Catching up, Dream-State Messages, Childhood Angels

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It has been so long since I’ve written anything. I’m in a bit of a revolt, I think. My father said he doesn’t necessarily relate to my style, “stream of consciousness,” he called it. I will admit that threw me off a little; made me more self-conscious. It’s not that I don’t believe in my skills, but when we ask for opinions, we will assuredly get them.

True to form, since I’ve last written, I’ve had headaches, so I think that means I’ve been holding things in. Not expressing myself, feeling unconfident. I’ve also been very busy and I’m not really honoring the “creative pact” one has to make with one’s self if one is serious about creating anything. Instead, I’ve been reading books, listening to podcasts, and watching videos about how other people commit to creating.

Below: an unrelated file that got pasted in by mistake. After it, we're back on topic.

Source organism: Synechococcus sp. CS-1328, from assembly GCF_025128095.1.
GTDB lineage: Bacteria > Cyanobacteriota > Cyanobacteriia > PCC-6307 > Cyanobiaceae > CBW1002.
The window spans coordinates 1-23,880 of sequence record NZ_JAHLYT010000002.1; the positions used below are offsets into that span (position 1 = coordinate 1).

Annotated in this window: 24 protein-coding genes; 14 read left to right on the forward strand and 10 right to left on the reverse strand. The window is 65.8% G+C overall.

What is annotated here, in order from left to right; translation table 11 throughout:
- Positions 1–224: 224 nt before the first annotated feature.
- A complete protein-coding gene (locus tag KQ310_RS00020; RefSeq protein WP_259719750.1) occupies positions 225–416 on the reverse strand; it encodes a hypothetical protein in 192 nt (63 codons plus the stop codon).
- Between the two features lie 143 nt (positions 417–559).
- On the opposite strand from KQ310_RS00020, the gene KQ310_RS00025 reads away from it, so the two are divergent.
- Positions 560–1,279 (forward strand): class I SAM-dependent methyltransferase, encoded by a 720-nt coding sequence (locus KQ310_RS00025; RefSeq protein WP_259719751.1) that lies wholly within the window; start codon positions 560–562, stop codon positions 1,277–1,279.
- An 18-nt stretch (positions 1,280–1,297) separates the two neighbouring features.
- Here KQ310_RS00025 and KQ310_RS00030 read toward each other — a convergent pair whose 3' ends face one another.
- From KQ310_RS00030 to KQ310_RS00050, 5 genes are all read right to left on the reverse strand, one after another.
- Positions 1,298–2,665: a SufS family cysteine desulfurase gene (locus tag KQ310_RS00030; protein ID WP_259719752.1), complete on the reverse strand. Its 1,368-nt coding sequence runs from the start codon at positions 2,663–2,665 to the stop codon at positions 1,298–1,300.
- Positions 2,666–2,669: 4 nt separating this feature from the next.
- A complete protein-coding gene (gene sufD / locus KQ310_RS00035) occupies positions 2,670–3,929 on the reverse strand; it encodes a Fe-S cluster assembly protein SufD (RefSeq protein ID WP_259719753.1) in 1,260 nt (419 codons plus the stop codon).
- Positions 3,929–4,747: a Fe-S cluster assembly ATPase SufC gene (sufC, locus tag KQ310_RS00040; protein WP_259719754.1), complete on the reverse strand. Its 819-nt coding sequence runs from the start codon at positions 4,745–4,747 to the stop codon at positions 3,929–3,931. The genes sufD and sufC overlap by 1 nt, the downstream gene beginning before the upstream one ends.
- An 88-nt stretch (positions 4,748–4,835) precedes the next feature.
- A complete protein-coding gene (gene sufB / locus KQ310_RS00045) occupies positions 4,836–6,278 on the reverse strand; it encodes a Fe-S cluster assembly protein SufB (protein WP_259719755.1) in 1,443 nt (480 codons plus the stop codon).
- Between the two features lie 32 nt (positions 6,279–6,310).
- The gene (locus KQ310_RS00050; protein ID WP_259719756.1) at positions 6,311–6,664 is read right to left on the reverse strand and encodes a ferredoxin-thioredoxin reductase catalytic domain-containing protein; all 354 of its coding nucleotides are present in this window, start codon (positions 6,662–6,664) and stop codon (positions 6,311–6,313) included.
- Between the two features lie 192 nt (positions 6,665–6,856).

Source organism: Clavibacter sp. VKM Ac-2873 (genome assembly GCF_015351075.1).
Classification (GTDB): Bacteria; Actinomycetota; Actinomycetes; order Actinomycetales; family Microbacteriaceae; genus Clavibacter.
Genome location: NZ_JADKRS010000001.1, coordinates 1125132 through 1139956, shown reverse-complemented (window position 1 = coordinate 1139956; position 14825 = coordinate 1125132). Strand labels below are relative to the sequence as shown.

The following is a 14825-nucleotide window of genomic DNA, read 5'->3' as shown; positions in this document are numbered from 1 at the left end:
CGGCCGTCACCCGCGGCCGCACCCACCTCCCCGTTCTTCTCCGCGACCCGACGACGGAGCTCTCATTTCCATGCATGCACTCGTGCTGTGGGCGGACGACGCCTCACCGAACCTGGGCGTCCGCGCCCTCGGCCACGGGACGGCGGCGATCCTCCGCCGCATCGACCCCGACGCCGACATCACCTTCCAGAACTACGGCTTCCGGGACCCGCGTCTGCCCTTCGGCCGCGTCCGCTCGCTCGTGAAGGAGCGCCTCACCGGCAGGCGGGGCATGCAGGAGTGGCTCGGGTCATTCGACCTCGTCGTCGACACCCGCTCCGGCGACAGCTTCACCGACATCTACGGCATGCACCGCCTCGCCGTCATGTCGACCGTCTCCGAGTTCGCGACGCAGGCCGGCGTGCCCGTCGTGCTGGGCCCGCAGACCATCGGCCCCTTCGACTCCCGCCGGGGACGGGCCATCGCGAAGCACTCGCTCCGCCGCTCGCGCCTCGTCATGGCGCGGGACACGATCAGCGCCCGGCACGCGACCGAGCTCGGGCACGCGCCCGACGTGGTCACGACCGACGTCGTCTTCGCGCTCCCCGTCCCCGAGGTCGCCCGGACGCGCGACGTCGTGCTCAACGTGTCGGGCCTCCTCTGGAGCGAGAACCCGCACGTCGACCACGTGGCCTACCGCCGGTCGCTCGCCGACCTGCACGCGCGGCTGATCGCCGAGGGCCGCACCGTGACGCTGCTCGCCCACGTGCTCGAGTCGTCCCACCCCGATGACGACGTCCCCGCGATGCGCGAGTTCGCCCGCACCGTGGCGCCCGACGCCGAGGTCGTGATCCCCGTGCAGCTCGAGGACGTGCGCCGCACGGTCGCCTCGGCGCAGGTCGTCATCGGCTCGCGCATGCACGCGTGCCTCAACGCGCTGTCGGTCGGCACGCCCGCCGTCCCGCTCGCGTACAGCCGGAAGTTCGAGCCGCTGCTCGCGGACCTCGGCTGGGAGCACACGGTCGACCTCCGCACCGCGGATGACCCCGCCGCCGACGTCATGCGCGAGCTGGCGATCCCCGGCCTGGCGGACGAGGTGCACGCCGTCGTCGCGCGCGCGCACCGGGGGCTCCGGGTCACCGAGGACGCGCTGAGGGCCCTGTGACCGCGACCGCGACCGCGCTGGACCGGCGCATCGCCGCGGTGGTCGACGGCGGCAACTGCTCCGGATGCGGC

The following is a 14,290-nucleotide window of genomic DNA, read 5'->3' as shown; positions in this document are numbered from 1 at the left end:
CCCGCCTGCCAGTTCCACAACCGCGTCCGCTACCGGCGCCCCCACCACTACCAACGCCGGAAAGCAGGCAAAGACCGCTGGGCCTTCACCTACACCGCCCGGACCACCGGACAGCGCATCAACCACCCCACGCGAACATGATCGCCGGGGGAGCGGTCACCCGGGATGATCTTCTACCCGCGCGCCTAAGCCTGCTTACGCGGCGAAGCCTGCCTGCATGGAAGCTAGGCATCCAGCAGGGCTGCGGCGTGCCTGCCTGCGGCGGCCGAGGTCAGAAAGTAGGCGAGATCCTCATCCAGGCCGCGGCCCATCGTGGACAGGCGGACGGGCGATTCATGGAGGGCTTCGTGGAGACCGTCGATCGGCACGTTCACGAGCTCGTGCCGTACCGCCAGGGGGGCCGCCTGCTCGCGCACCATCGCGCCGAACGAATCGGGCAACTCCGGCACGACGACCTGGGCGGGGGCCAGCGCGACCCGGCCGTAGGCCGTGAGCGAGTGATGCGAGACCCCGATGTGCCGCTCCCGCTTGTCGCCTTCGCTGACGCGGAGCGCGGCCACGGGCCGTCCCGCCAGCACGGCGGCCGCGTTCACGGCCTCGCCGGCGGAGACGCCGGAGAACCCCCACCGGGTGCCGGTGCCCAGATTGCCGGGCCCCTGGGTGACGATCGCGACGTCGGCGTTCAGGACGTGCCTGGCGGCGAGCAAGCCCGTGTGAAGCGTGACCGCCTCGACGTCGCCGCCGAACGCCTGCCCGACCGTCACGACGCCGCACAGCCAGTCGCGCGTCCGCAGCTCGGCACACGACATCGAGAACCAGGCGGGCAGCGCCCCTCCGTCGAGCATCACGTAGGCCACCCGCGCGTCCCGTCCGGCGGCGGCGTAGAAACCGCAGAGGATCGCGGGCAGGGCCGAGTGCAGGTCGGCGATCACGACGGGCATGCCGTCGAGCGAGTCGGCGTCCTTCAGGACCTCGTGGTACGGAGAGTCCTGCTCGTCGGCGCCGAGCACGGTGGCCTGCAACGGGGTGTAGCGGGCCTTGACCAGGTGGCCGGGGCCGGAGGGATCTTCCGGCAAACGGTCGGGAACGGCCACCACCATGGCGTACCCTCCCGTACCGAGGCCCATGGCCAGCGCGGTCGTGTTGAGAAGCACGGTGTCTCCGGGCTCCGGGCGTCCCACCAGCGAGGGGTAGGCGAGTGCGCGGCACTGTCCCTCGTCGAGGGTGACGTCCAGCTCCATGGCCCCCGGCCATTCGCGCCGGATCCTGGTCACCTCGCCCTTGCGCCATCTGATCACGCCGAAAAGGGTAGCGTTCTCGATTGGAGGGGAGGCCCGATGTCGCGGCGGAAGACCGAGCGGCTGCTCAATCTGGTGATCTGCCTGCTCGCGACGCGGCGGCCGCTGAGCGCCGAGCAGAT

A lot has happened in the past few weeks. Nothing earth shattering, but enough to keep my attention elsewhere, wandering, unsettled.

I’ve woken with two messages, or statements — one on 3/10/15 and another on 3/18/15 — which I consider to be very empowering and encouraging. I’m reluctant to share them because people will think I’m nuts. But I have decided that I will share them, because we’re all a little crazy. Besides, there’s only two of you reading.

The first message was “You have been written a blank check by God.”